Around The World In 8 Hospital Bags
Going round and round trying to decide which of the one pieces to pack in to your hospital bag?
Or is your internal debate more centred around which pair of your fluffy pyjamas will be the comfiest when sleeping in a hospital bed? These are all very common thoughts that run through the minds of moms-to-be from the western world, but for some, the pressing question is which size basin should I bring so that I can wash myself properly.
Going through pregnancy and giving birth is a very different experience depending on where in the world you come from. To showcase this point, the organisation WaterAid recently dispatched a photographer to take photos of mother's hospital bags from all around the world and then ask them about what they packed.
While this project did bring up a lot of inconsistencies in the standard of living for each of the women, it also highlighted the resemblance between each of the mothers' love for their not yet born babies. Each of the mothers will be raising their babies in different circumstances, and each will face different challenges but all of them love their newborns as much as the next.
So while fluffy pyjamas do not transcend borders, a mother's love definitely does.
Speaking to WaterAid, this is what the expectant mothers had to show and say:
Cathelijne Geuze (U.K.)
“I am bringing mainly clothes for myself and the baby, and some snacks, also an e-reader and an iPod, but I don't know if I will have time to use it. And a water bottle! My first labour was very long and I did not want to eat, but the water bottle for keeping hydrated was very useful.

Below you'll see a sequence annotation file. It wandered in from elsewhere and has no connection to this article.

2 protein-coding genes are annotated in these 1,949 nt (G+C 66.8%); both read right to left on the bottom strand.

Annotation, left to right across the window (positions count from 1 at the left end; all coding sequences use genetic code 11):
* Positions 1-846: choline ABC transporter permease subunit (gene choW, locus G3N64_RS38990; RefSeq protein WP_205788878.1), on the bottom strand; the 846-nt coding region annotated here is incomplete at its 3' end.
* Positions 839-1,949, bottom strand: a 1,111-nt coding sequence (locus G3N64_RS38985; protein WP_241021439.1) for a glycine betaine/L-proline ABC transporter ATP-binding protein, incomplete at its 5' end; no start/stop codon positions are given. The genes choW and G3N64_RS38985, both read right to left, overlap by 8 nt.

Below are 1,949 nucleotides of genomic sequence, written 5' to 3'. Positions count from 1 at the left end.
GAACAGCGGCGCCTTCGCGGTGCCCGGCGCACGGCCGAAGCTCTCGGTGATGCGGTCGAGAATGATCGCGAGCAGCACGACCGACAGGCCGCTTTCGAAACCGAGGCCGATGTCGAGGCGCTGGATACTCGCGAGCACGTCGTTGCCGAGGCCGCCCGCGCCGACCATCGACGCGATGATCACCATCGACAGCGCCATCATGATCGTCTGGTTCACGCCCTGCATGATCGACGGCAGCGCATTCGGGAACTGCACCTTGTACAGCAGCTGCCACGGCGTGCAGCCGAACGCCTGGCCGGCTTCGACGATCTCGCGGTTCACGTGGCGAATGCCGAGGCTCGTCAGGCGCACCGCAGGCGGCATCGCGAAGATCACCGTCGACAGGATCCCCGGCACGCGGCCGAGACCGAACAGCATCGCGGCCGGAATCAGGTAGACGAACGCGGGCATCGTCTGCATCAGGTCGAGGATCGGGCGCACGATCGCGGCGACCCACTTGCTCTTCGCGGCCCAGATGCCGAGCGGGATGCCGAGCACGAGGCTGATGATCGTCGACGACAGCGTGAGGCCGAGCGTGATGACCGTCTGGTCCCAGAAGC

I bought lots of snacks, because the first time I remember getting a very boring breakfast of white bread and cornflakes after giving birth. The most special thing in the bag is the hand knitted blanket my aunt made, my mother bought the yarn and my aunt knitted it. It was the first thing I found to pack.
Takako Ishikawa (Japan)
- Clothes for the newborn baby. He/she will wear them when we leave the hospital
- Insurance card, seal impression, consent form for hospitalization, consent form for blood transfusion, mother-and-child health record notebook, patient’s registration ticket
- Maternity shorts (puerperant panties), crop-top bra (easier for breast feeding training and/or consultation)
- Daily sanitary goods such as shampoo or tooth brush
- Tissue paper
"Women should not touch water right after a delivery, for about a month. It means that women should concentrate on taking care of her baby, not housework, including using water for cooking and washing. It is said that symptoms of climacterium [psychological and biological adjustment] tend to be worse if a woman used water soon after the delivery.
Although I am not sure if this is reliable, it has been handed down for long time. With the development of technology, we now have highly developed home appliances and food delivery services which allow us to live without touching water a lot in housework, so it may be one of the reasons why Japanese live longer than before.”
Mestawet Legesse (Ethiopia)
“I have already given birth to three children, so I know a thing or two about it. So I brought with me a towel to hold and cover the baby with. That is all he needs for now.
For myself, I brought sanitary napkins, some underwear, sweatpants and a long loose dress, a pair of socks and a bottle of Mirinda [orange soda]. The Mirinda helps move your stomach as if to throw up, and it helps to turn the baby around so it goes out properly.”
Chadla Suyhidy Morales Benjamio (Nicaragua)
“I have my sheets, my towel, a sweater, and some cotton to put in my ears after giving birth. And something to tie my hair with. They tell me the way I should bathe my baby and that the baby has to bathe every day.